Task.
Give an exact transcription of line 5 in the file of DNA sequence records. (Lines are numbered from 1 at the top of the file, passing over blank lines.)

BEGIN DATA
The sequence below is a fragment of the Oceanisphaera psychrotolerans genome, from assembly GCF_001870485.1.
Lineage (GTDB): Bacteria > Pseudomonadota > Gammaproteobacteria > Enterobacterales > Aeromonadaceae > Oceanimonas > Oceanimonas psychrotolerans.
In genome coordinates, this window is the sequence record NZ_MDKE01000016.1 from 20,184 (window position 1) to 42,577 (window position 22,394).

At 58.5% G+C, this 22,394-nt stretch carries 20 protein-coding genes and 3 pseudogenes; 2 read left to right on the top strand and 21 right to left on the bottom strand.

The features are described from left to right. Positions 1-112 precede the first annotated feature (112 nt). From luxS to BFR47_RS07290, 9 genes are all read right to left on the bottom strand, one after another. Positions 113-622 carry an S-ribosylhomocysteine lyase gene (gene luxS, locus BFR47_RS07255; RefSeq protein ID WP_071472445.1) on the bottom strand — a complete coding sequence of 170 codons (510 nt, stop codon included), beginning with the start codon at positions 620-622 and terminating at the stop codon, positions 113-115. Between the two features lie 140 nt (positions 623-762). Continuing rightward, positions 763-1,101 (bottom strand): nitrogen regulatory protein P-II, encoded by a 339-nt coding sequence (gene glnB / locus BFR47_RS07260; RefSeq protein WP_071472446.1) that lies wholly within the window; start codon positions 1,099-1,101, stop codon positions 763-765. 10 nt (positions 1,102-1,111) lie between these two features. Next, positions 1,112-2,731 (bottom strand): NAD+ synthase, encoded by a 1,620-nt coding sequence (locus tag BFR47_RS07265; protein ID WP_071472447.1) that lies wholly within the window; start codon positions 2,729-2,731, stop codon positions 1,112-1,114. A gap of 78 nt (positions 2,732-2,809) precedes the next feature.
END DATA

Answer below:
The features are described from left to right. Positions 1-112 precede the first annotated feature (112 nt). From luxS to BFR47_RS07290, 9 genes are all read right to left on the bottom strand, one after another. Positions 113-622 carry an S-ribosylhomocysteine lyase gene (gene luxS, locus BFR47_RS07255; RefSeq protein ID WP_071472445.1) on the bottom strand — a complete coding sequence of 170 codons (510 nt, stop codon included), beginning with the start codon at positions 620-622 and terminating at the stop codon, positions 113-115. Between the two features lie 140 nt (positions 623-762). Continuing rightward, positions 763-1,101 (bottom strand): nitrogen regulatory protein P-II, encoded by a 339-nt coding sequence (gene glnB / locus BFR47_RS07260; RefSeq protein WP_071472446.1) that lies wholly within the window; start codon positions 1,099-1,101, stop codon positions 763-765. 10 nt (positions 1,102-1,111) lie between these two features. Next, positions 1,112-2,731 (bottom strand): NAD+ synthase, encoded by a 1,620-nt coding sequence (locus tag BFR47_RS07265; protein ID WP_071472447.1) that lies wholly within the window; start codon positions 2,729-2,731, stop codon positions 1,112-1,114. A gap of 78 nt (positions 2,732-2,809) precedes the next feature.